From German Soccer Field to New Hampshire Wedding: volunteer firefighter thanks bone marrow donor for "gift of life"
Registering to be a bone marrow donor is easy. Your gift could save one life, and change many others forever.
When 19-year-old Korey Pierce was diagnosed with aplastic anemia in 2007, he faced a dismal future. After a year of care his doctors wanted to try another treatment: he needed a bone marrow transplant.
"His only real chance for a normal lifespan without risk for a significant infection was to get a bone marrow transplant," said Dr. John Hill, director of Allogeneic Transplantation at Norris Cotton Cancer Center's Blood and Marrow Transplantation (BMT) program, and a member of Pierce's treatment team.
It started with a German soccer team…
At about the same time, an entire soccer team in Muenster, Germany was registering with Delete Blood Cancer DKMS Bone Marrow registry, hoping to provide a stem cell match for a teammate's mother. One of those athletes, Fabian Kaempf, was not a match for his friend's mother−but he was for Pierce, who lived thousands of miles away in Ashland, NH. Because of Kaempf's "gift of life," Pierce had a successful bone marrow transplant at DHMC in 2008.
Pierce wanted to thank his "genetic twin" and asked for his name. A friendship developed as the two stayed in touch on Facebook, and when Pierce felt well enough to plan a wedding he knew Kaempf had to be at the ceremony. "He was the first person I asked to come," he said. "I didn't care that we'd never met. He's like a brother to me!"
"Korey might not have been here were it not for Fabian"
They finally met face-to-face on February 13, 2013 at a bus stop in Plymouth NH as Kaempf arrived in town for the wedding. They were surrounded by a cheering crowd—NCCC staff, Pierce's colleagues from the volunteer fire department, family and friends, and his soon-to-be- bride, Amy Arbour.
"Korey may not have been here were it not for Fabian, so we're very, very delighted that he'll be here with us," she said.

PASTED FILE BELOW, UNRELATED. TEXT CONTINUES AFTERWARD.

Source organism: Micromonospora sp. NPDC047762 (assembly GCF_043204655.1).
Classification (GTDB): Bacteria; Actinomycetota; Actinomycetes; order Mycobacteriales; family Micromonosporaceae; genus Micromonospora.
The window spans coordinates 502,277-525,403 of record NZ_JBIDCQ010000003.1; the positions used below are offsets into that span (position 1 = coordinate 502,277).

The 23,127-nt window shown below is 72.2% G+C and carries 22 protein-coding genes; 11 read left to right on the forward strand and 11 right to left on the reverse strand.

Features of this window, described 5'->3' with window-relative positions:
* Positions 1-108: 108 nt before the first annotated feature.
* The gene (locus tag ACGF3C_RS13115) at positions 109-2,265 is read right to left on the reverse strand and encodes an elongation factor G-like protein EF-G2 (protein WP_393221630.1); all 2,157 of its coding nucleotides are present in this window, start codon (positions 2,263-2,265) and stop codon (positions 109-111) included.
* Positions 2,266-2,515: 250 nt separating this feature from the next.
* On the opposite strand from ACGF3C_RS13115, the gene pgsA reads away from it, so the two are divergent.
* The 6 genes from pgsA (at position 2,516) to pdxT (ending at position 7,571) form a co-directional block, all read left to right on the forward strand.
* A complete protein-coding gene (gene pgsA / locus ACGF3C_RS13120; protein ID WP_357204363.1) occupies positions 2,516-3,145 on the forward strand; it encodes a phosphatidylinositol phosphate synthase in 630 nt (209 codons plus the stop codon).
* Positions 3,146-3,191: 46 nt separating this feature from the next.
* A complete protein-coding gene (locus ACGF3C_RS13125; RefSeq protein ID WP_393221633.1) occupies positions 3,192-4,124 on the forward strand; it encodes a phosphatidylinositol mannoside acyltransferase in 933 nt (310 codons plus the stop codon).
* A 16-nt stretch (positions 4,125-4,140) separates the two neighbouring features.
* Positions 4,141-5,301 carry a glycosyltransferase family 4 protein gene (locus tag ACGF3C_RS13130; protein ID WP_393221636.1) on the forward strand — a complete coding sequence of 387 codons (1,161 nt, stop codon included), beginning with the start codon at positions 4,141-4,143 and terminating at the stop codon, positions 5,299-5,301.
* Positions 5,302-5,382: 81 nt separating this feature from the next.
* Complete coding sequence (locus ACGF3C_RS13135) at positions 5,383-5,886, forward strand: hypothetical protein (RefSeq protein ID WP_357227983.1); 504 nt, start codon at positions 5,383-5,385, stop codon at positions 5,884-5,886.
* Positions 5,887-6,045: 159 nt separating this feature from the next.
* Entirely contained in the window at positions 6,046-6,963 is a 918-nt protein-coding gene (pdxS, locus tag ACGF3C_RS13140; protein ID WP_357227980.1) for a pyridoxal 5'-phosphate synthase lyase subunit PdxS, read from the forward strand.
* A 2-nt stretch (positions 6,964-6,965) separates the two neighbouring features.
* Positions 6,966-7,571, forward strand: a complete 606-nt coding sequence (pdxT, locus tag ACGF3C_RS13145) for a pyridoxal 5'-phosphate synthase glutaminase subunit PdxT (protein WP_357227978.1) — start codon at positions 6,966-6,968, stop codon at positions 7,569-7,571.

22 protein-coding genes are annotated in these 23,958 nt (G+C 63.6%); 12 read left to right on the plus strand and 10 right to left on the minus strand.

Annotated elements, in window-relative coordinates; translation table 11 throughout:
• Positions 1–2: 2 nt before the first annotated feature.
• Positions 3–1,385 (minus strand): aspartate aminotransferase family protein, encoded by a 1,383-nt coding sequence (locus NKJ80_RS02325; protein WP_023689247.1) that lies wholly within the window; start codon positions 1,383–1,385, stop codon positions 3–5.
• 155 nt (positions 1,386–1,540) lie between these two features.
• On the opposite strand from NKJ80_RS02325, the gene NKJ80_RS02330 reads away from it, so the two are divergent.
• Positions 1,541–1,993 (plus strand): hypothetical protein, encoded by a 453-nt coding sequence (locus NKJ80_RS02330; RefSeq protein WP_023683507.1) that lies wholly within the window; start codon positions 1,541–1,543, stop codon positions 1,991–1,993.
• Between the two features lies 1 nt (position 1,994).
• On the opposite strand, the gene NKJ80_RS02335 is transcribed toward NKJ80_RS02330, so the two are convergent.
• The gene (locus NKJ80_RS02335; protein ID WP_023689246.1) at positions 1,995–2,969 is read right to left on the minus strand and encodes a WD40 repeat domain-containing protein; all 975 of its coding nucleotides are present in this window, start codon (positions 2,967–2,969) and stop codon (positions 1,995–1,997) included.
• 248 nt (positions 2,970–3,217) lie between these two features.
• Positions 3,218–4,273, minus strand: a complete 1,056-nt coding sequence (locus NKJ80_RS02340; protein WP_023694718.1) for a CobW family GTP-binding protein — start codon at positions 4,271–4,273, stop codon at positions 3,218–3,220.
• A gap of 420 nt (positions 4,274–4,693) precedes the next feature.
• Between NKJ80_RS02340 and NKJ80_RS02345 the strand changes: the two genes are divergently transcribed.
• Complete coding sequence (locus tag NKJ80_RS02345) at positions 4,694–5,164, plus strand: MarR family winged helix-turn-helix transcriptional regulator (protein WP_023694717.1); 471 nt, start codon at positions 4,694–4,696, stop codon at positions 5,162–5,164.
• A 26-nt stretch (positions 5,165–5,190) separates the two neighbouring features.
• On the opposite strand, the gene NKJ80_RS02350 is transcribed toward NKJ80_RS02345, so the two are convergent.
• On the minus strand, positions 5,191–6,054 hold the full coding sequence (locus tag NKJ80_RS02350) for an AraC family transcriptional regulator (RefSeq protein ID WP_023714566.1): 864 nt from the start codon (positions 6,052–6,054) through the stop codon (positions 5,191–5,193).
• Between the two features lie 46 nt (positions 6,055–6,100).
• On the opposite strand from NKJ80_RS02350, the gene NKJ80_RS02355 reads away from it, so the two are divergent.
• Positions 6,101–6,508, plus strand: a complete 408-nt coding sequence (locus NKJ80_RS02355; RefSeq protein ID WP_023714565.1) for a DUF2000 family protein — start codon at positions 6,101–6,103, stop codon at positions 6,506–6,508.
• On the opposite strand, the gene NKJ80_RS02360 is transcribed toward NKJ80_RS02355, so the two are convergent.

"If I didn't have all of you, I wouldn't have been able to do it."
Pierce acknowledges the support he's received over the years. A volunteer fire-fighter in Ashland, he helped with bone marrow drives in New Hampshire and two who registered at those drives—a local police chief and a firefighter—later became life-saving matches to others. And he made sure that Kaempf met the DHMC team that had helped him through difficult times over the years.
Cancer care is a team effort
Cancer care is always a team effort. Given the complicated nature of Pierce's initial illness, transplant process, and subsequent complications from the graft-versus-host disease (GVHD) that followed, his care involved a very large team at DHMC: researchers; the transplant group; infectious disease specialists; and members of orthopedic, infusion room, blood donor, GI, ICU, Hematology Special Care Unit, and 1 West staff.
"We've all known Korey since the start with this," said Kate Wilcox, a transplant nurse coordinator at NCCC. Another of the unit's transplant nurse coordinators, Lynn Root, agreed: "It's what I like most about my job. We have that continuity through the whole process with patients, from the initial consult to post transplant care."
At a celebration at NCCC on February 14, 2013, people lined up to embrace Pierce and to meet the donor. "There was so much support in every different part of the hospital," he told them. "If I didn't have all of you, I wouldn't have been able to do it."
But no member of Pierce's team wanted to be singled out for credit: Doctors, nurses, and staff talked of Pierce's spirit, praising his persistence, humor, and charismatic personality. Dr. Kenneth Meehan, director of the Blood and Marrow Transplantation Program, credited Kaempf.
"Seeing Korey come fact-to-face with his donor means a lot to everyone who has been involved," he said as he presented Kaempf with a certificate from the team, in appreciation for his "gift of life."
Kaempf replied: "I am only a small part of everyone who helped−thank you to all of you for making Korey's life more awesome." And Dr. Hill noted that all involved in the process are given a gift.
"What we get back is the positive spirit we see in our patients," Hill said in his remarks. "Korey redefines resilience almost every day. What we get back is what we learn from our patients about life and living."
For more information about registering about becoming a donor, visit Be the Match or Delete Blood Cancer. For more information about Norris Cotton Cancer Center's Blood and Marrow Transplant program, visit cancer.dartmouth.edu/bmt
February 25, 2013
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